By definition, class A amphipathic alpha helices possess positively charged amino acids such as arginine (R) at the interface of the polar/nonpolar surface of the helix which may be important in designing therapeutic peptides. In general, the positioning of the cysteine is positioned near the interface either 1–3 or 1–4 amino acids off the interface into the aqueous phase which may be utilized to generate a peptide with antioxidant activity. Antioxidant activity of peptides, wherein the cysteine is placed further away from the nonpolar surface, may be influenced by the overall lipid binding affinity of the helical segment and its ability to penetrate into phospholipid surfaces. Lipid binding affinity is influenced by the contribution of specific hydrophobic amino acids located in the nonpolar face of the helix as well as the distribution of positively charged residues such as lysine and arginine residue in the polar surface promote electrostatic interactions with phospholipids.

An important feature of some of the synthetic peptides is the movement of the cysteine to the middle of the nonpolar surface of the helix which, in and of itself, may not influence antioxidant activity of the individual synthetic peptide. But such peptides are theorized to lack specific interactions with water-soluble antioxidants that enhance antioxidant activity of the thiol-containing apolipoproteins, such as apoA-IMilano, and their peptide mimetics. Loss of such important interactions would generate an important series of peptide mimetics that could be used experimentally to determine whether such interactions are important in preventing inflammatory related diseases, thereby allowing the identification of new drug targets and permitting future drug design.

In general, the free cysteine residue can be moved around the face of the helix in single-turn fashion as illustrated in the peptide based on apoA-IMilano. The natural position of the cysteine residue in apoA-IMiIano (helix 7, aa 167–184) is found at position 173. Movement of the thiol around the face of the helix is achieved via specific placement at 171 (located at the opposite interface), 172 (thiol positioned in the middle of the hydrophilic surface), and 174 (thiol positioned in the middle of the hydrophobic surface). However, it is possible that cysteine placement at other interfacial sites confers antioxidant activity and it is possible that other sites towards the middle of the hydrophobic surface are useful in designing peptides.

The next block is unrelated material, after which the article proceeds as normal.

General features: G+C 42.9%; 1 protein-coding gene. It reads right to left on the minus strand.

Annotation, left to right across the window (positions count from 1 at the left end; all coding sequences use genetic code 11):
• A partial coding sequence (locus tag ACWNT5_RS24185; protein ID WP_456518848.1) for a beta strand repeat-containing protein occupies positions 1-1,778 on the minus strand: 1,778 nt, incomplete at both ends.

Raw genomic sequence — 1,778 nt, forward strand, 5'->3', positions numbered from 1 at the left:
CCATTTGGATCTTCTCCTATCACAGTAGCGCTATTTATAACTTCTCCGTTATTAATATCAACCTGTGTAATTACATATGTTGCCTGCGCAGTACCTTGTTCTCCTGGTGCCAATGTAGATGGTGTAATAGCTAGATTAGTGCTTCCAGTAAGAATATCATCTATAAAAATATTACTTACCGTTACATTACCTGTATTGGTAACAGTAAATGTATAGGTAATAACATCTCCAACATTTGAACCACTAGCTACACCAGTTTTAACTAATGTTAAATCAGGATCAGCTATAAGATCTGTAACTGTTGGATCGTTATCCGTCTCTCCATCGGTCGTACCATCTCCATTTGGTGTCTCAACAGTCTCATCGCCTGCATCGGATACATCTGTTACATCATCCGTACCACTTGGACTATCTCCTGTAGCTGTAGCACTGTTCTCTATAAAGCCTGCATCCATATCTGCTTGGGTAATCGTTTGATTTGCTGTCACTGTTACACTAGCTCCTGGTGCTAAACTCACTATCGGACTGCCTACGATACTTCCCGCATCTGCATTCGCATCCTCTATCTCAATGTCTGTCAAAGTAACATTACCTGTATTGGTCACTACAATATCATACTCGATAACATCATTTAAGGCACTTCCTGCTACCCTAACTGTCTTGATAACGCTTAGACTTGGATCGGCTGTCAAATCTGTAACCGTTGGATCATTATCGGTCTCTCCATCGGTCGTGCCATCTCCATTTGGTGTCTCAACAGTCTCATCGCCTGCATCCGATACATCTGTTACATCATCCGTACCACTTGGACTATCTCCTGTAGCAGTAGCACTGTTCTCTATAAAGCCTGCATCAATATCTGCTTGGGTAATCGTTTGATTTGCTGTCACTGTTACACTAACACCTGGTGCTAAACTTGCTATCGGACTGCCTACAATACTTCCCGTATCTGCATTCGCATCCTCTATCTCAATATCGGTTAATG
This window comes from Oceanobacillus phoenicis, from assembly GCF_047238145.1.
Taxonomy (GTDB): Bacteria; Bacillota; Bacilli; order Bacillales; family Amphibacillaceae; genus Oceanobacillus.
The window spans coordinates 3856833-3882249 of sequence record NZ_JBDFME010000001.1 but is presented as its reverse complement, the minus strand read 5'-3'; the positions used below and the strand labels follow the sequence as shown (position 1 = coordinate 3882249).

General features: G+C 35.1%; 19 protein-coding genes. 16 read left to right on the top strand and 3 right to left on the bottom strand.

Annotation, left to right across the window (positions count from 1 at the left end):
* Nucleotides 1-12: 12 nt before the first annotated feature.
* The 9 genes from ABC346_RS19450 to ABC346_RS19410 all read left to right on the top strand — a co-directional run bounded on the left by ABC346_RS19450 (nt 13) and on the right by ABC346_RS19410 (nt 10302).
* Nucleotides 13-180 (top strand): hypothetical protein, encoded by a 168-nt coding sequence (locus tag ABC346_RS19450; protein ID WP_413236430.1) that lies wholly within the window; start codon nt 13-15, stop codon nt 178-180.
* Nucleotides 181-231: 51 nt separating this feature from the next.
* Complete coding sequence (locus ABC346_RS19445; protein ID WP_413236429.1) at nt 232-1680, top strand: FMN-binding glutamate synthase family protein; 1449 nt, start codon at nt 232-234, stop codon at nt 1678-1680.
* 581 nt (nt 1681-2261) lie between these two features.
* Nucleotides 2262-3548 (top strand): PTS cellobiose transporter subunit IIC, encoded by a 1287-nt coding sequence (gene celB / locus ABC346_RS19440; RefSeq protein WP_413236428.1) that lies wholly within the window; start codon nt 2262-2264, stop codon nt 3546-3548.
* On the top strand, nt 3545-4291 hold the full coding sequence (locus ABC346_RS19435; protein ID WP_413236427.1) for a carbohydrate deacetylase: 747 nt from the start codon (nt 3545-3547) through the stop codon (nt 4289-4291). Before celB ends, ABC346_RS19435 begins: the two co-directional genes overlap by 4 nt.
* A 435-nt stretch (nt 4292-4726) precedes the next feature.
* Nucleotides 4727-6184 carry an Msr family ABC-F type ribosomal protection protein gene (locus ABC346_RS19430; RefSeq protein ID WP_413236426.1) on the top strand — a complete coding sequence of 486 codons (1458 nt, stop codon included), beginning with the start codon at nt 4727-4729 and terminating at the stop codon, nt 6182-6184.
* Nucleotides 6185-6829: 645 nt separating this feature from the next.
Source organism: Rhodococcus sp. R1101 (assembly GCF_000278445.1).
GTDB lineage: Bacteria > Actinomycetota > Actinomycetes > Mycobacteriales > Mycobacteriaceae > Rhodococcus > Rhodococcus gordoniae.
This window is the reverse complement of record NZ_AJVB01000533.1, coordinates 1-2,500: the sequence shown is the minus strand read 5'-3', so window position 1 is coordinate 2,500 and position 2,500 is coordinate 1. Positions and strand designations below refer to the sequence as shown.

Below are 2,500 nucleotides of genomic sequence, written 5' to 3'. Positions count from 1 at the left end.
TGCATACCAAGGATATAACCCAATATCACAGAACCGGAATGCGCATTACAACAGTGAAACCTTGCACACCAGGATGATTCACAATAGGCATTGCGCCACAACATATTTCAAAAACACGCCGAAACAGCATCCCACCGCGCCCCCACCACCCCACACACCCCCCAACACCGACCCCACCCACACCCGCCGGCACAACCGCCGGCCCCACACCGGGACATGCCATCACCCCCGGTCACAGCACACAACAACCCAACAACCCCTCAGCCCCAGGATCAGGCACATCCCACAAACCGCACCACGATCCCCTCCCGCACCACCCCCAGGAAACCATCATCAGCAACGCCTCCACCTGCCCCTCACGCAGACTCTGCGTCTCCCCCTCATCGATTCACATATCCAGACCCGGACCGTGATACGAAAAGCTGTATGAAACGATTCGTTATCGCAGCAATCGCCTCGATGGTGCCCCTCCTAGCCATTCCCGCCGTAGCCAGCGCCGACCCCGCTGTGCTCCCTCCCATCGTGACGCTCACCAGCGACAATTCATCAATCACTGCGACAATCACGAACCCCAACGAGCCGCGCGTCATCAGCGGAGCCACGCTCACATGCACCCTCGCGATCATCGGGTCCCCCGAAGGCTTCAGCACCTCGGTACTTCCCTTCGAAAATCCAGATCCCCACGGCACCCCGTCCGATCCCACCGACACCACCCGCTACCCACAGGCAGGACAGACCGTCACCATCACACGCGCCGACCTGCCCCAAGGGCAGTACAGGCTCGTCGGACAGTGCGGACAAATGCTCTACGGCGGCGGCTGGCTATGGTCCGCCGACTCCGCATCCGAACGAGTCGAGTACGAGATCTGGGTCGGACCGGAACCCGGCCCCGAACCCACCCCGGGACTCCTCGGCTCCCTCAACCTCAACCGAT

Moreover, various placement schemes are used to create peptides containing two or more free cysteine residues. For example, peptides can be engineered to possess two or three thiols: one in the water face of the helix, one in the lipid face, and one at the polar/nonpolar interface. General examples of the structural placement of multiple cysteine residues are represented in FIG. 11. This last strategy of cysteine placement is to be used with caution as the multiple cysteines may serve to dilute the specificity and unique properties of the peptides rather than enhance their antioxidant properties.

D. Extending the Peptides

The present peptides are based on a modeled amphipathic alpha helical structure. Accordingly, they may be from about 12 to 100 amino acids in length, preferably 18–40 amino acids in length, more preferably 18–20 amino acids in length. The peptide subsequences can be extended in either the amino and carboxy direction or both, with the sequence from the native protein from which the peptide was derived.